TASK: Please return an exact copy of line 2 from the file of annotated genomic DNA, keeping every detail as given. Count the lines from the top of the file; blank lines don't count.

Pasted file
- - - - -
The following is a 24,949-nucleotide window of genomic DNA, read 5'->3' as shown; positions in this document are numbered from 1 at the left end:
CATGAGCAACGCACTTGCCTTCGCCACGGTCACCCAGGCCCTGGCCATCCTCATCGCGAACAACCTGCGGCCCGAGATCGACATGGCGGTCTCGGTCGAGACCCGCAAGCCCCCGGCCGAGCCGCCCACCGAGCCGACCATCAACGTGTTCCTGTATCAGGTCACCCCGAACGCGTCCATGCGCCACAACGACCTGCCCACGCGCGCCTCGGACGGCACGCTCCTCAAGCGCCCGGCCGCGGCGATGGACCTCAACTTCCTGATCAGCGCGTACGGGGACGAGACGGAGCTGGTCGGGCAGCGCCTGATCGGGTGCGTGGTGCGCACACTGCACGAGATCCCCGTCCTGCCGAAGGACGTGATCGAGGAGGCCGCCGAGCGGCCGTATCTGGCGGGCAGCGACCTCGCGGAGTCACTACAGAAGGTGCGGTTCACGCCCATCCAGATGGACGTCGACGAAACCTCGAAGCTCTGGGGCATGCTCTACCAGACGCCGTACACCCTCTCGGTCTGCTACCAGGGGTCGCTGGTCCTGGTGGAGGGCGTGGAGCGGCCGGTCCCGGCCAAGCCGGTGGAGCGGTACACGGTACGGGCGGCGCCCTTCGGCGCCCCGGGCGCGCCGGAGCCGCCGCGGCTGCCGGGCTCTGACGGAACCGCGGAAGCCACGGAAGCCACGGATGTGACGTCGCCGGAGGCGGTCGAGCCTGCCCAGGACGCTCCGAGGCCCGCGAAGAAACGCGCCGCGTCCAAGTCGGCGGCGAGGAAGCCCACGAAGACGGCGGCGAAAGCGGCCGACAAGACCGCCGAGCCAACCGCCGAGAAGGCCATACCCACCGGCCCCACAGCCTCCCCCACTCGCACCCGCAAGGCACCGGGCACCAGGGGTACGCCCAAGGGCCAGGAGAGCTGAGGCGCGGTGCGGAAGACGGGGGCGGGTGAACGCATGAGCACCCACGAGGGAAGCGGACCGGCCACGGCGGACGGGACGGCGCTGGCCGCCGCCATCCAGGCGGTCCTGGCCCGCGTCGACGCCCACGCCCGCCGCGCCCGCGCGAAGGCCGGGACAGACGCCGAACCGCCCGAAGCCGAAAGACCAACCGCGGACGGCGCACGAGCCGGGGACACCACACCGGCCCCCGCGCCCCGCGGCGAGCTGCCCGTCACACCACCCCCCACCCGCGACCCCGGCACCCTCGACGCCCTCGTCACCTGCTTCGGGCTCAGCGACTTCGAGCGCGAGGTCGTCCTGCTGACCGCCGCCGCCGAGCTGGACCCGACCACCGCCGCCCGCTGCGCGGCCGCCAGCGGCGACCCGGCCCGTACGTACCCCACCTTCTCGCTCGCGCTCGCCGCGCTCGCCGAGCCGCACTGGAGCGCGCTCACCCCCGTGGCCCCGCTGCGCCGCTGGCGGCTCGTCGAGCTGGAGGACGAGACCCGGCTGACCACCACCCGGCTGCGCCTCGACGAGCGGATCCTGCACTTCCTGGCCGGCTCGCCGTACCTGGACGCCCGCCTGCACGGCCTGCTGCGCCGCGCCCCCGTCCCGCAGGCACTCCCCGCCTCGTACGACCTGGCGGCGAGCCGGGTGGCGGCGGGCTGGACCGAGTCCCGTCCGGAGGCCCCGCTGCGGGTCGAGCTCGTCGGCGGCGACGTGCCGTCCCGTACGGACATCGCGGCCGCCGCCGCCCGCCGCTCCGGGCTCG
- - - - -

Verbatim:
CATGAGCAACGCACTTGCCTTCGCCACGGTCACCCAGGCCCTGGCCATCCTCATCGCGAACAACCTGCGGCCCGAGATCGACATGGCGGTCTCGGTCGAGACCCGCAAGCCCCCGGCCGAGCCGCCCACCGAGCCGACCATCAACGTGTTCCTGTATCAGGTCACCCCGAACGCGTCCATGCGCCACAACGACCTGCCCACGCGCGCCTCGGACGGCACGCTCCTCAAGCGCCCGGCCGCGGCGATGGACCTCAACTTCCTGATCAGCGCGTACGGGGACGAGACGGAGCTGGTCGGGCAGCGCCTGATCGGGTGCGTGGTGCGCACACTGCACGAGATCCCCGTCCTGCCGAAGGACGTGATCGAGGAGGCCGCCGAGCGGCCGTATCTGGCGGGCAGCGACCTCGCGGAGTCACTACAGAAGGTGCGGTTCACGCCCATCCAGATGGACGTCGACGAAACCTCGAAGCTCTGGGGCATGCTCTACCAGACGCCGTACACCCTCTCGGTCTGCTACCAGGGGTCGCTGGTCCTGGTGGAGGGCGTGGAGCGGCCGGTCCCGGCCAAGCCGGTGGAGCGGTACACGGTACGGGCGGCGCCCTTCGGCGCCCCGGGCGCGCCGGAGCCGCCGCGGCTGCCGGGCTCTGACGGAACCGCGGAAGCCACGGAAGCCACGGATGTGACGTCGCCGGAGGCGGTCGAGCCTGCCCAGGACGCTCCGAGGCCCGCGAAGAAACGCGCCGCGTCCAAGTCGGCGGCGAGGAAGCCCACGAAGACGGCGGCGAAAGCGGCCGACAAGACCGCCGAGCCAACCGCCGAGAAGGCCATACCCACCGGCCCCACAGCCTCCCCCACTCGCACCCGCAAGGCACCGGGCACCAGGGGTACGCCCAAGGGCCAGGAGAGCTGAGGCGCGGTGCGGAAGACGGGGGCGGGTGAACGCATGAGCACCCACGAGGGAAGCGGACCGGCCACGGCGGACGGGACGGCGCTGGCCGCCGCCATCCAGGCGGTCCTGGCCCGCGTCGACGCCCACGCCCGCCGCGCCCGCGCGAAGGCCGGGACAGACGCCGAACCGCCCGAAGCCGAAAGACCAACCGCGGACGGCGCACGAGCCGGGGACACCACACCGGCCCCCGCGCCCCGCGGCGAGCTGCCCGTCACACCACCCCCCACCCGCGACCCCGGCACCCTCGACGCCCTCGTCACCTGCTTCGGGCTCAGCGACTTCGAGCGCGAGGTCGTCCTGCTGACCGCCGCCGCCGAGCTGGACCCGACCACCGCCGCCCGCTGCGCGGCCGCCAGCGGCGACCCGGCCCGTACGTACCCCACCTTCTCGCTCGCGCTCGCCGCGCTCGCCGAGCCGCACTGGAGCGCGCTCACCCCCGTGGCCCCGCTGCGCCGCTGGCGGCTCGTCGAGCTGGAGGACGAGACCCGGCTGACCACCACCCGGCTGCGCCTCGACGAGCGGATCCTGCACTTCCTGGCCGGCTCGCCGTACCTGGACGCCCGCCTGCACGGCCTGCTGCGCCGCGCCCCCGTCCCGCAGGCACTCCCCGCCTCGTACGACCTGGCGGCGAGCCGGGTGGCGGCGGGCTGGACCGAGTCCCGTCCGGAGGCCCCGCTGCGGGTCGAGCTCGTCGGCGGCGACGTGCCGTCCCGTACGGACATCGCGGCCGCCGCCGCCCGCCGCTCCGGGCTCG